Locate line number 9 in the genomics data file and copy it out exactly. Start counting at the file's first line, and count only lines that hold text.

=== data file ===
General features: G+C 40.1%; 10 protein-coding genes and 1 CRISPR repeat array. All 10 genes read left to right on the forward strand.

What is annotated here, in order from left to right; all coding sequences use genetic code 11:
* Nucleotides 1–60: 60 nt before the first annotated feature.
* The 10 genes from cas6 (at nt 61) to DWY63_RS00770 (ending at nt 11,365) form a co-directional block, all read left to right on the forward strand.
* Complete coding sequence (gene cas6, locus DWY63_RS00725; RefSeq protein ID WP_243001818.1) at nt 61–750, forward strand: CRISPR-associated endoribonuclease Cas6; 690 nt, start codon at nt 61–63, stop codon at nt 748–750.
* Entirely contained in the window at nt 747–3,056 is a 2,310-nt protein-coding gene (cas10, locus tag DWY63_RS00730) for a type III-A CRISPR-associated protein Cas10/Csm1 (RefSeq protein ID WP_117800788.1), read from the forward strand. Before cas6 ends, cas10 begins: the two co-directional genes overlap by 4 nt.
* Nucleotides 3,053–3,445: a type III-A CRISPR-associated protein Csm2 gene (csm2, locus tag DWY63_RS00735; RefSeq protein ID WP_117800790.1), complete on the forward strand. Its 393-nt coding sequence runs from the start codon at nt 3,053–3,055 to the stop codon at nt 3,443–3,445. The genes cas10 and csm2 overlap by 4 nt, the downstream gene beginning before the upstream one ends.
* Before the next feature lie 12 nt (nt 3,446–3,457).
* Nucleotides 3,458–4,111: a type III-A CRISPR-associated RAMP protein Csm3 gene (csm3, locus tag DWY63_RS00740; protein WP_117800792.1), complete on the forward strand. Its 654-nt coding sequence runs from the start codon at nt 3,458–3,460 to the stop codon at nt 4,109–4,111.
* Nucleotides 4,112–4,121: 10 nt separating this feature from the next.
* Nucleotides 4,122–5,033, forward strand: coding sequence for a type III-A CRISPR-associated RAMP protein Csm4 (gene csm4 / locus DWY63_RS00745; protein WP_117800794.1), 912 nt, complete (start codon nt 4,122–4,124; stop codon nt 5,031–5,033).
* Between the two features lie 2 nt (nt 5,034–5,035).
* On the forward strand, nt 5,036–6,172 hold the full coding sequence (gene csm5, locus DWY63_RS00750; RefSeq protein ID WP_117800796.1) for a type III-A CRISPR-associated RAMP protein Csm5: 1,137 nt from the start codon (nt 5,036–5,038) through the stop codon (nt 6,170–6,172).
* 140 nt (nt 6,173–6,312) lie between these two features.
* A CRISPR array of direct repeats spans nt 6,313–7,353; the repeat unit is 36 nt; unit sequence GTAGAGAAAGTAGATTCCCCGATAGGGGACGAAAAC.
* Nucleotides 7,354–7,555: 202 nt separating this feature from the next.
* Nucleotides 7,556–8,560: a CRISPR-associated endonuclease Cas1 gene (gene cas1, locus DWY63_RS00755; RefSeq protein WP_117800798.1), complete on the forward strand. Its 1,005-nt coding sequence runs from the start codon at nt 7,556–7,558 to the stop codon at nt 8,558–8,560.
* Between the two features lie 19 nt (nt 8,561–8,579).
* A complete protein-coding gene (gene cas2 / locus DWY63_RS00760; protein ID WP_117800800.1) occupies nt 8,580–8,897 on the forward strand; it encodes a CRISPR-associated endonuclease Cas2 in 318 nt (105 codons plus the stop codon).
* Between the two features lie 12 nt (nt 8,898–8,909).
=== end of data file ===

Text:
* Nucleotides 3,458–4,111: a type III-A CRISPR-associated RAMP protein Csm3 gene (csm3, locus tag DWY63_RS00740; protein WP_117800792.1), complete on the forward strand. Its 654-nt coding sequence runs from the start codon at nt 3,458–3,460 to the stop codon at nt 4,109–4,111.